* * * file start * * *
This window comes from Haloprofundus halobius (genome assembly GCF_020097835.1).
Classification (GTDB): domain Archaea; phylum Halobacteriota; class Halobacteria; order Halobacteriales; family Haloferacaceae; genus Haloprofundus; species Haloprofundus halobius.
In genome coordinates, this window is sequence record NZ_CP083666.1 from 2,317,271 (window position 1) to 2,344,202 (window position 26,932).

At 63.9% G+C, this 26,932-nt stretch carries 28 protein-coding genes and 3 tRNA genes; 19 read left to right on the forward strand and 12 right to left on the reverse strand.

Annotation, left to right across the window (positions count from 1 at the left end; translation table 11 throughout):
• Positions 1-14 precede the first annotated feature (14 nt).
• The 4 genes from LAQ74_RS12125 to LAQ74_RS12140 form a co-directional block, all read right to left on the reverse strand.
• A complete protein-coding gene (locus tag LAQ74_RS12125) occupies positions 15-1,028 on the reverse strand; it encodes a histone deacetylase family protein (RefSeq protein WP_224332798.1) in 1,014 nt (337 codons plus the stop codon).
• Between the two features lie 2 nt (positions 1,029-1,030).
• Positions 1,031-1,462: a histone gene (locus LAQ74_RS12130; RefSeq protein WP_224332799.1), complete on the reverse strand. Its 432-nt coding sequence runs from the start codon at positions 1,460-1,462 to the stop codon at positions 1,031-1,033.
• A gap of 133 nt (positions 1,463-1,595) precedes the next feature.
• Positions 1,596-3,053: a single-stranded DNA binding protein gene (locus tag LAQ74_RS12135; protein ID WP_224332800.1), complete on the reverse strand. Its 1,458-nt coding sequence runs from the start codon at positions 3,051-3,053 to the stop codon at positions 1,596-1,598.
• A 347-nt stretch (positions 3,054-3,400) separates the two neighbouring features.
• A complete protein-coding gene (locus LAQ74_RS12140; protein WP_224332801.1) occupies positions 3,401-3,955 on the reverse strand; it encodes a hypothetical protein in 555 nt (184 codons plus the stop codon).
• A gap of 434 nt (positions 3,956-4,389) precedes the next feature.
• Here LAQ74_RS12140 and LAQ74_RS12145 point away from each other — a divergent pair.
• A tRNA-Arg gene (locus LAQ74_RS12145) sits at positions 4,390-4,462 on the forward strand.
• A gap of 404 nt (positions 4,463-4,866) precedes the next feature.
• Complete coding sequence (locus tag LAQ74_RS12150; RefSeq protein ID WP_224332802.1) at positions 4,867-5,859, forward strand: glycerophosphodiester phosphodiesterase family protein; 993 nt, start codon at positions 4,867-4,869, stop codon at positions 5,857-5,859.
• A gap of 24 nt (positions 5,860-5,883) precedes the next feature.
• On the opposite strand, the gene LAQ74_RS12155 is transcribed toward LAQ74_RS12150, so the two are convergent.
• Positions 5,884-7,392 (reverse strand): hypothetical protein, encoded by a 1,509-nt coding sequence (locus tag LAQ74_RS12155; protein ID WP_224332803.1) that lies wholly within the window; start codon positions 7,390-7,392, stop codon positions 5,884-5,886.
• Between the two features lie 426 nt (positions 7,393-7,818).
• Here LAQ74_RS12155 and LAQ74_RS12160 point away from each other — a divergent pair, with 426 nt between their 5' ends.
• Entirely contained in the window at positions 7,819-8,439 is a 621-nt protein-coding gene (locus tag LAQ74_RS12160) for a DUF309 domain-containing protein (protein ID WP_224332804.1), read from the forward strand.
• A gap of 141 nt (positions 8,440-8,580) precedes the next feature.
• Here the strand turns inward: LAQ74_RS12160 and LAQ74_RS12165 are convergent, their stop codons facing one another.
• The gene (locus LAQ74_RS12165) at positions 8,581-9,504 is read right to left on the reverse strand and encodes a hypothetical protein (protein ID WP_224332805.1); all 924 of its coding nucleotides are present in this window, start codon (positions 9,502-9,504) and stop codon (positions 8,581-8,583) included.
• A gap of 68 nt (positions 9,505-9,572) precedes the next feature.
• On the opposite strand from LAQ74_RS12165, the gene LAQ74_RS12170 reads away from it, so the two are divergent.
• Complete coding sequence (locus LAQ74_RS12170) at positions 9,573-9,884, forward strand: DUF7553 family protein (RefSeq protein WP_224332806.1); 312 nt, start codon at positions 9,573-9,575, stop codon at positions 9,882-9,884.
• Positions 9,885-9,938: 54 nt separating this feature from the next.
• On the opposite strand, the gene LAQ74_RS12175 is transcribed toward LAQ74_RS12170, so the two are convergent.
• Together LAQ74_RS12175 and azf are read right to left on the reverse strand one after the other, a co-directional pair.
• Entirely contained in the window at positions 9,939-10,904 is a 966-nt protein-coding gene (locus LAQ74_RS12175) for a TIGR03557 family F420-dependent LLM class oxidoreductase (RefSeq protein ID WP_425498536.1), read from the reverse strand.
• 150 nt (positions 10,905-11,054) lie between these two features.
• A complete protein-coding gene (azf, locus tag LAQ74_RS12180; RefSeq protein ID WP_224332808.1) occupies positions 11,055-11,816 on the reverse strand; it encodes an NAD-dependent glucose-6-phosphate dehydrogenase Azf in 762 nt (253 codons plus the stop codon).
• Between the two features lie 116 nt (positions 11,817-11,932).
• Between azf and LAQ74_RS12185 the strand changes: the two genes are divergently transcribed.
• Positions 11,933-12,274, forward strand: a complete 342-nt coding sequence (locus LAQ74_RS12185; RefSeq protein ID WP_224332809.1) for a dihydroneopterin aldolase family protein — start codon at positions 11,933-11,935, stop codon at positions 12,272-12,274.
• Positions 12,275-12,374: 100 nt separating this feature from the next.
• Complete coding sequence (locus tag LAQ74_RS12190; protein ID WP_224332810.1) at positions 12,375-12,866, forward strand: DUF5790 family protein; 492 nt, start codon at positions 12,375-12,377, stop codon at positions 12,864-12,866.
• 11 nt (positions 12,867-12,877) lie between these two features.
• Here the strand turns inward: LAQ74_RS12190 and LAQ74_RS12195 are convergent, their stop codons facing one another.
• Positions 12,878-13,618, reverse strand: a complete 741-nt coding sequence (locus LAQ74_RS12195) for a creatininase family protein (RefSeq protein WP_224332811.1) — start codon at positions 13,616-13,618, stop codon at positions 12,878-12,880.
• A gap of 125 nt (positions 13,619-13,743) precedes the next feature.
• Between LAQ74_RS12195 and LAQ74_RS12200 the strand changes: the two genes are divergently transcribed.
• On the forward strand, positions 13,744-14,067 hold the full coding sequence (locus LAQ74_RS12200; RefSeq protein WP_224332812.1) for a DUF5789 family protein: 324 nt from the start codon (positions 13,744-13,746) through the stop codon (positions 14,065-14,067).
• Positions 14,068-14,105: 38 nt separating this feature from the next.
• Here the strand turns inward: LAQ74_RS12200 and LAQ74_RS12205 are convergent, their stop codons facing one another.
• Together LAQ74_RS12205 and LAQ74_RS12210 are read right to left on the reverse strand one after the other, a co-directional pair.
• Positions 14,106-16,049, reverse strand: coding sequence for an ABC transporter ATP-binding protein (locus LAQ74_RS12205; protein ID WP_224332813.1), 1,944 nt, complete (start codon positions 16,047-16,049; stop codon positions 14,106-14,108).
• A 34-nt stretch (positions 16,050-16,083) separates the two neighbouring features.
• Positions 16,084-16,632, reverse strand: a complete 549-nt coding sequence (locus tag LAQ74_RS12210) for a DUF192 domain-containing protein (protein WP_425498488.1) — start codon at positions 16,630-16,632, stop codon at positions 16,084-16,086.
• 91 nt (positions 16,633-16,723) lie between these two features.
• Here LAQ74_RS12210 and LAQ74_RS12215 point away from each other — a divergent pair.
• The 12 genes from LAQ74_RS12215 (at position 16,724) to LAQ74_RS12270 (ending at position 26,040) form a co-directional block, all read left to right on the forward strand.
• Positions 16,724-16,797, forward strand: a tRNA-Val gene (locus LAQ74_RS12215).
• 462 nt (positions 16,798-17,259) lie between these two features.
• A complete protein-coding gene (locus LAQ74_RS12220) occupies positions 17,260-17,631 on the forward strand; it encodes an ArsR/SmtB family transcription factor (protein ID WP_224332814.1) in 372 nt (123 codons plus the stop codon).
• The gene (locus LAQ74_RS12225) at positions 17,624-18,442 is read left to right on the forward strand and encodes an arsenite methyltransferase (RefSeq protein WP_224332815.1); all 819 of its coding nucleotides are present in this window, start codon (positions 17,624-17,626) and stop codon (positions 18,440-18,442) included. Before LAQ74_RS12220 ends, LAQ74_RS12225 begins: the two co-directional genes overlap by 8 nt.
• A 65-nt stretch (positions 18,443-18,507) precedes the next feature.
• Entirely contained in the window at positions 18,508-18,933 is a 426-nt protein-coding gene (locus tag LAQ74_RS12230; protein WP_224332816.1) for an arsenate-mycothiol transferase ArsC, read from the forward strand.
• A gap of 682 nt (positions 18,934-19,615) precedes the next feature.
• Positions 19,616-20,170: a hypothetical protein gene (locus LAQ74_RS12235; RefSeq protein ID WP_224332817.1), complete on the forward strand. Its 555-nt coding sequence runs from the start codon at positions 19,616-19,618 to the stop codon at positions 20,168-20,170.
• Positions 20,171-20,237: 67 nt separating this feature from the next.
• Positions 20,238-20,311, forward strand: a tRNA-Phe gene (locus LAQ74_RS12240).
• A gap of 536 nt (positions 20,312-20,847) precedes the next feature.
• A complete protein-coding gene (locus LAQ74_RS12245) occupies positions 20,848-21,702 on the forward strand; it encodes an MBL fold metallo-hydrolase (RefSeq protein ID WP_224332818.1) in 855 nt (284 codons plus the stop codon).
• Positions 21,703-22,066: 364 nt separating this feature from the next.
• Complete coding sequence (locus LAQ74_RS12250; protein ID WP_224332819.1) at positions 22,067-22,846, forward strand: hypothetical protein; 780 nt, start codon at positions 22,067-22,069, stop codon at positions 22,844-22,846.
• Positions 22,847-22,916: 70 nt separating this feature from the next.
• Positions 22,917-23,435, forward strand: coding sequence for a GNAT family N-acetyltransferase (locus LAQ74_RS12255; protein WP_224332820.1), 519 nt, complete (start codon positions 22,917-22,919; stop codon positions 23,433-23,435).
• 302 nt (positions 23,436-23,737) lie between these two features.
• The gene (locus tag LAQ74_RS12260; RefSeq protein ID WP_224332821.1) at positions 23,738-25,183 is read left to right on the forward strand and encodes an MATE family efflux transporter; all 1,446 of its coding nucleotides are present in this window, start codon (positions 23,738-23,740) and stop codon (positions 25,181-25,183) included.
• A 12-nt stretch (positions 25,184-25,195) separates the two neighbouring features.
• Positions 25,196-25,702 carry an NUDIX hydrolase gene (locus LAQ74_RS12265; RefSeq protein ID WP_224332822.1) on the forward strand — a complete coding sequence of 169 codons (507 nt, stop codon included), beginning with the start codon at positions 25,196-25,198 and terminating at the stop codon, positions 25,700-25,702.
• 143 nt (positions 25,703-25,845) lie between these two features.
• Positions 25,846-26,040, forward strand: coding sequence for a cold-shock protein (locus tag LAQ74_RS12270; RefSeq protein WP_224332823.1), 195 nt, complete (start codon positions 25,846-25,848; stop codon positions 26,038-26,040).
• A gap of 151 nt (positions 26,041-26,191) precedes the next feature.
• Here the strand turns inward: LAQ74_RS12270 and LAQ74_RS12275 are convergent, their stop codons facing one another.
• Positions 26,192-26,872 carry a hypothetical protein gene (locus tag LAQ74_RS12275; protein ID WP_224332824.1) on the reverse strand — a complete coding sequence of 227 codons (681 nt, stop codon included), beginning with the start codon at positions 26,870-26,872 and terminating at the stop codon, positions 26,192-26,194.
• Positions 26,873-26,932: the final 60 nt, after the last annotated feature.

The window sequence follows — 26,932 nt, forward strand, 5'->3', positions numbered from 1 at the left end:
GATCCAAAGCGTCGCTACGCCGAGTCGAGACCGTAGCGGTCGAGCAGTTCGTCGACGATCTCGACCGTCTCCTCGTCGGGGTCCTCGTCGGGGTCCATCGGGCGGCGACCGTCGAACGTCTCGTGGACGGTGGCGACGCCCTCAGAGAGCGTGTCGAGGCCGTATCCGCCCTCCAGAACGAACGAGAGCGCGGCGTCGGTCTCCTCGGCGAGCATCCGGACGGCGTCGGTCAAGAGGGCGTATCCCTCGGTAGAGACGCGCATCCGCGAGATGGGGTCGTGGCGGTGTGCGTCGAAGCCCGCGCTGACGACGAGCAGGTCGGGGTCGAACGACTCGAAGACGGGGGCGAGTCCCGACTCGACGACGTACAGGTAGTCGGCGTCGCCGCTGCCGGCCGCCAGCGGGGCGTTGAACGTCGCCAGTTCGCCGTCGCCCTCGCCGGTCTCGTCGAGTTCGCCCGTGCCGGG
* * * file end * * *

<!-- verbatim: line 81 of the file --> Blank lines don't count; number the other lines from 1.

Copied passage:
• Here the strand turns inward: LAQ74_RS12270 and LAQ74_RS12275 are convergent, their stop codons facing one another.